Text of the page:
In his recent commentary (Nov. 27, 2012), Danny Ryan suggested that rail service is the environmentally-sensitive transportation option.
"The car era as we know it is coming to an end," he declared. Other rail advocates have expressed similar sentiments.
Truth be told, rail service is not always as "green" as its supporters would like us to believe. Yes, a full passenger or freight train with many cars, pulled by a clean, modern locomotive, can be a green alternative to trucks and cars. But a half-empty train, with few cars and limited frequency of service, drawn by a polluting old diesel locomotive is anything but environmentally friendly.
Here's the deal. Trains, trucks, and automobiles rely on the same power source: the internal combustion engine. The U.S. Environmental Protection Agency regulates emissions of carbon monoxide, hydrocarbons, nitrogen oxides and particulate matter from internal combustion engines in everything from small lawn mowers to earth movers.
After 40 years of EPA oversight, automobile engines have become impressively clean and efficient. They now employ computer-controlled electronic fuel injectors, catalytic converters and other sophisticated technology to achieve reductions of approximately 95 percent in exhaust emissions from pre-regulation levels. Many modern automobiles now go more than 40 miles per gallon, and plug-in hybrids already get more than 90 miles per gallon. And that's just a start.
Thanks to EPA regulation, diesel trucks have also achieved dramatic reductions in exhaust emissions. These vehicles now employ computer-controlled electronic fuel injection, cooled exhaust-gas recirculation, particulate filters and other technologies.
EPA began regulating emissions from locomotives much later, in the early 1990s. Diesel locomotives have a service life of many decades, and a very large proportion of diesel locomotives now in service predate EPA regulation. The locomotives used by the Adirondack Scenic Railroad were generally built in the 1950s, many decades before modern emission-control systems were available. As a consequence, their exhaust contains substantial quantities of soot and other toxic substances.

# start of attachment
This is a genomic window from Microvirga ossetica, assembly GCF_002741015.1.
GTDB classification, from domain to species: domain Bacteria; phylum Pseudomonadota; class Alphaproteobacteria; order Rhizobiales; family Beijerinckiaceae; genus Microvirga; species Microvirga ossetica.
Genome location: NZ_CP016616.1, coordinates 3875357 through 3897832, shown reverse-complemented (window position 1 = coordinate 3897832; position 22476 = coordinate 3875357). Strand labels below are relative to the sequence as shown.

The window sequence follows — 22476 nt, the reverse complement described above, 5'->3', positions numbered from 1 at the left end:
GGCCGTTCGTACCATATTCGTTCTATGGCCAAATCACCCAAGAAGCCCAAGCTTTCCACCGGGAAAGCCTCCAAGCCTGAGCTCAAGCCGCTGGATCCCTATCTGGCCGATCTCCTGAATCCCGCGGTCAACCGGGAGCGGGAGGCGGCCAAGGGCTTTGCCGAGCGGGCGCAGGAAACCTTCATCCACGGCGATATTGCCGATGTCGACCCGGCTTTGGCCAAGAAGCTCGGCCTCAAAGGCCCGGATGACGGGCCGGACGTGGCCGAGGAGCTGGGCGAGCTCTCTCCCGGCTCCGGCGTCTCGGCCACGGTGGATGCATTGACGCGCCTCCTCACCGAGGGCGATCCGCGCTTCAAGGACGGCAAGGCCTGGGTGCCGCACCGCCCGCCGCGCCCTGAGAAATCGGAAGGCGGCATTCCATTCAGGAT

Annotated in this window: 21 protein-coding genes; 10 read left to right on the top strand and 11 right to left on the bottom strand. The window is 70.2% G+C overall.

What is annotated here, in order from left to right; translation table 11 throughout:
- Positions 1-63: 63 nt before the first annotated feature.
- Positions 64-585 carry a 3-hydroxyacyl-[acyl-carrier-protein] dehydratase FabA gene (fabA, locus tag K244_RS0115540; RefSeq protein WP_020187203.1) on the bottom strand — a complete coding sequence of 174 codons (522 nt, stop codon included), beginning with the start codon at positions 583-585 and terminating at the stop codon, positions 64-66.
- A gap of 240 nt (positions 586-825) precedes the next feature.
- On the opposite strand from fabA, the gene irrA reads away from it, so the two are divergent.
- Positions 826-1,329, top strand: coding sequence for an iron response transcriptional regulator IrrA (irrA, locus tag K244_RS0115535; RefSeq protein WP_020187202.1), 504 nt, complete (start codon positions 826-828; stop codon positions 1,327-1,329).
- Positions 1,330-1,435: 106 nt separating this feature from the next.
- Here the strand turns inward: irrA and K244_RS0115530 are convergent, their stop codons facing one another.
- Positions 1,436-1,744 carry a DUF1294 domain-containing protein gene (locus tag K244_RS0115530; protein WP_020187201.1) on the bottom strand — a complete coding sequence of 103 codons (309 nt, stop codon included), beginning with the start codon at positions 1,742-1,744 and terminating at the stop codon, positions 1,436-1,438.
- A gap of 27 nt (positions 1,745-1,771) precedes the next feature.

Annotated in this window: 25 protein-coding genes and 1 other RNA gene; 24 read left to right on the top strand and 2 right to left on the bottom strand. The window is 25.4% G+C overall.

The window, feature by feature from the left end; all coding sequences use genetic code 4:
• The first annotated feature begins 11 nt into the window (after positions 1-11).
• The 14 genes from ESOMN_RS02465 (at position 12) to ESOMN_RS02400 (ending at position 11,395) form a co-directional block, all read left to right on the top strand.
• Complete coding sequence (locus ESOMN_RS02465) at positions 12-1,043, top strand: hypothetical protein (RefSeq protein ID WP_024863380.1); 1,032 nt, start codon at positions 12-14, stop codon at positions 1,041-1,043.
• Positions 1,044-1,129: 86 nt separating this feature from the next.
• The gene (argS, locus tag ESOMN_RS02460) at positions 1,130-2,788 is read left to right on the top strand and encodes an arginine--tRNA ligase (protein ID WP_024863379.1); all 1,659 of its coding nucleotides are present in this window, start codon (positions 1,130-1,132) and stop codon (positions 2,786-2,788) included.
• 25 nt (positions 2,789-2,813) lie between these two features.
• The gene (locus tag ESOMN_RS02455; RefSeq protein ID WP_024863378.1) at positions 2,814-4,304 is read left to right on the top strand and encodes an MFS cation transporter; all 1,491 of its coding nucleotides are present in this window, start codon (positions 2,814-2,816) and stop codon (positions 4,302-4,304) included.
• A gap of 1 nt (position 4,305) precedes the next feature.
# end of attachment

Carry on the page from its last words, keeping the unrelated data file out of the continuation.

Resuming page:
Just how damaging are these emissions? According to the Clean Air Task Force, "Diesel exhaust is a hazardous mix of carcinogens, respiratory irritants and inflammatory agents. Diesel particles act like magnets for toxic organic chemicals, many carcinogenic." These dangerous particles are released at ground level, where they are inhaled, carried deep into our lungs, and absorbed into our bloodstream. They found that "America's 11 million diesels - buses, trucks, trains, ships, and construction equipment - emit pollutants that lead to 21,000 premature deaths each year and create a cancer risk that is seven times greater than the combined risk of all 181 other air toxics tracked by the EPA. Scientific studies link pollutants in diesel exhaust to a myriad of public health effects, including asthma attacks, heart attacks, stroke, cancer, and premature death."
Given the success of EPA regulation of on-road vehicles, the greatest problem is with older diesels, and particularly off-road diesels, that have not been subject to EPA regulation. Diesel engines in locomotives have a displacement of 12 to 30 times as large as the Cummins diesel engine in a heavy-duty Dodge pickup truck, exponentially increasing their capacity to produce and emit toxic substances. The soot we see emanating from these locomotives may be a source of nostalgia, but it is also a potential source of illness and death.
Local train advocates now envision regular freight service, overnight Pullman service, passenger service and tourist excursion trains as they seek to transform the near-abandoned rail bed from Thendara to Lake Placid into a busy rail corridor. In addition to the very real doubts about the demand for such services, and the vast public expenditure required to update the rail infrastructure for this purpose, we should carefully consider the substantial emissions of toxic substances that would be an unwanted by-product of rail restoration. We should anticipate that the locomotive engines will run or idle continuously throughout much of the year, resulting in a steady additional output of toxic substances into the environment and into our lungs.
Unlike much of the U.S., we are fortunate that the air in this region is clear and clean. If the rail bed through the Adirondacks were ever to serve as an active rail corridor, the old pollution-belching locomotives would frequently pass in close proximity to our homes and schools. The health risks of this plan merit serious consideration when the unit management plan review is conducted.
People in our community who treasure clean air may prefer instead to transform the old rail bed into one of the nation's finest recreation trails. Please add your name to our roster of 10,000-plus supporters by going to www.thearta.org and clicking the sign-up icon.
David Banks is a Lake Clear resident and is a member of the Adirondack Recreational Trail Advocates board of directors.